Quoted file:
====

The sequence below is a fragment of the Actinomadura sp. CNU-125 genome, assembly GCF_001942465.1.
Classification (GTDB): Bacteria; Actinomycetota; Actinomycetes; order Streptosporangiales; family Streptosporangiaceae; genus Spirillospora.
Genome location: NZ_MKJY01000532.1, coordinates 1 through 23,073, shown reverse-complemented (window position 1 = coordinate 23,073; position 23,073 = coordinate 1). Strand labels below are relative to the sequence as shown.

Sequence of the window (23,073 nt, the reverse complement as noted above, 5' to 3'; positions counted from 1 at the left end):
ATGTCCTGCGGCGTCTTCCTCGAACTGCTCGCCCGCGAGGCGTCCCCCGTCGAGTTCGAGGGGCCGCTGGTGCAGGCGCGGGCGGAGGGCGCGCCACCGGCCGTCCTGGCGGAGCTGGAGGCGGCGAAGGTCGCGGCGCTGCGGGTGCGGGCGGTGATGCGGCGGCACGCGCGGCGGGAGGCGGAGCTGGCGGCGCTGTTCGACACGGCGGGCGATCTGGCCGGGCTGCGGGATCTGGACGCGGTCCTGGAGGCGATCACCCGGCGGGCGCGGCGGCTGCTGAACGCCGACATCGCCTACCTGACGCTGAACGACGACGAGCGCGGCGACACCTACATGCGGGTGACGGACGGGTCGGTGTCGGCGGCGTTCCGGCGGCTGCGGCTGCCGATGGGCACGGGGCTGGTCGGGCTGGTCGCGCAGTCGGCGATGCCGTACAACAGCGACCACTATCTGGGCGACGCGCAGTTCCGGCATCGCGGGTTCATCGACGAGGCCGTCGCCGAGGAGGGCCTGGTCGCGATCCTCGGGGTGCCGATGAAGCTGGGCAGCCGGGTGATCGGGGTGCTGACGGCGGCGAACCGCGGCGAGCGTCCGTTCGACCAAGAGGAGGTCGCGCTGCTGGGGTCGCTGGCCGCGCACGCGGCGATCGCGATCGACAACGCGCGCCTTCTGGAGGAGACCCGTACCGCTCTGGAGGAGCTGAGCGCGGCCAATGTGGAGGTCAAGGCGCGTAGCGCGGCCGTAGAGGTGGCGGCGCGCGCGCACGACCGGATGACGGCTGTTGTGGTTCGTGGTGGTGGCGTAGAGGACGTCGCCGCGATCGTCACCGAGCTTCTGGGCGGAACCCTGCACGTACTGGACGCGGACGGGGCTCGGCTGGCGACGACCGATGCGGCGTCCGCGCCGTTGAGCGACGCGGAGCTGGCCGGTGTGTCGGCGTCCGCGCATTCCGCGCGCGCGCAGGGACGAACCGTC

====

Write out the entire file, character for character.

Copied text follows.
The sequence below is a fragment of the Actinomadura sp. CNU-125 genome, assembly GCF_001942465.1.
Classification (GTDB): Bacteria; Actinomycetota; Actinomycetes; order Streptosporangiales; family Streptosporangiaceae; genus Spirillospora.
Genome location: NZ_MKJY01000532.1, coordinates 1 through 23,073, shown reverse-complemented (window position 1 = coordinate 23,073; position 23,073 = coordinate 1). Strand labels below are relative to the sequence as shown.

Sequence of the window (23,073 nt, the reverse complement as noted above, 5' to 3'; positions counted from 1 at the left end):
ATGTCCTGCGGCGTCTTCCTCGAACTGCTCGCCCGCGAGGCGTCCCCCGTCGAGTTCGAGGGGCCGCTGGTGCAGGCGCGGGCGGAGGGCGCGCCACCGGCCGTCCTGGCGGAGCTGGAGGCGGCGAAGGTCGCGGCGCTGCGGGTGCGGGCGGTGATGCGGCGGCACGCGCGGCGGGAGGCGGAGCTGGCGGCGCTGTTCGACACGGCGGGCGATCTGGCCGGGCTGCGGGATCTGGACGCGGTCCTGGAGGCGATCACCCGGCGGGCGCGGCGGCTGCTGAACGCCGACATCGCCTACCTGACGCTGAACGACGACGAGCGCGGCGACACCTACATGCGGGTGACGGACGGGTCGGTGTCGGCGGCGTTCCGGCGGCTGCGGCTGCCGATGGGCACGGGGCTGGTCGGGCTGGTCGCGCAGTCGGCGATGCCGTACAACAGCGACCACTATCTGGGCGACGCGCAGTTCCGGCATCGCGGGTTCATCGACGAGGCCGTCGCCGAGGAGGGCCTGGTCGCGATCCTCGGGGTGCCGATGAAGCTGGGCAGCCGGGTGATCGGGGTGCTGACGGCGGCGAACCGCGGCGAGCGTCCGTTCGACCAAGAGGAGGTCGCGCTGCTGGGGTCGCTGGCCGCGCACGCGGCGATCGCGATCGACAACGCGCGCCTTCTGGAGGAGACCCGTACCGCTCTGGAGGAGCTGAGCGCGGCCAATGTGGAGGTCAAGGCGCGTAGCGCGGCCGTAGAGGTGGCGGCGCGCGCGCACGACCGGATGACGGCTGTTGTGGTTCGTGGTGGTGGCGTAGAGGACGTCGCCGCGATCGTCACCGAGCTTCTGGGCGGAACCCTGCACGTACTGGACGCGGACGGGGCTCGGCTGGCGACGACCGATGCGGCGTCCGCGCCGTTGAGCGACGCGGAGCTGGCCGGTGTGTCGGCGTCCGCGCATTCCGCGCGCGCGCAGGGACGAACCGTC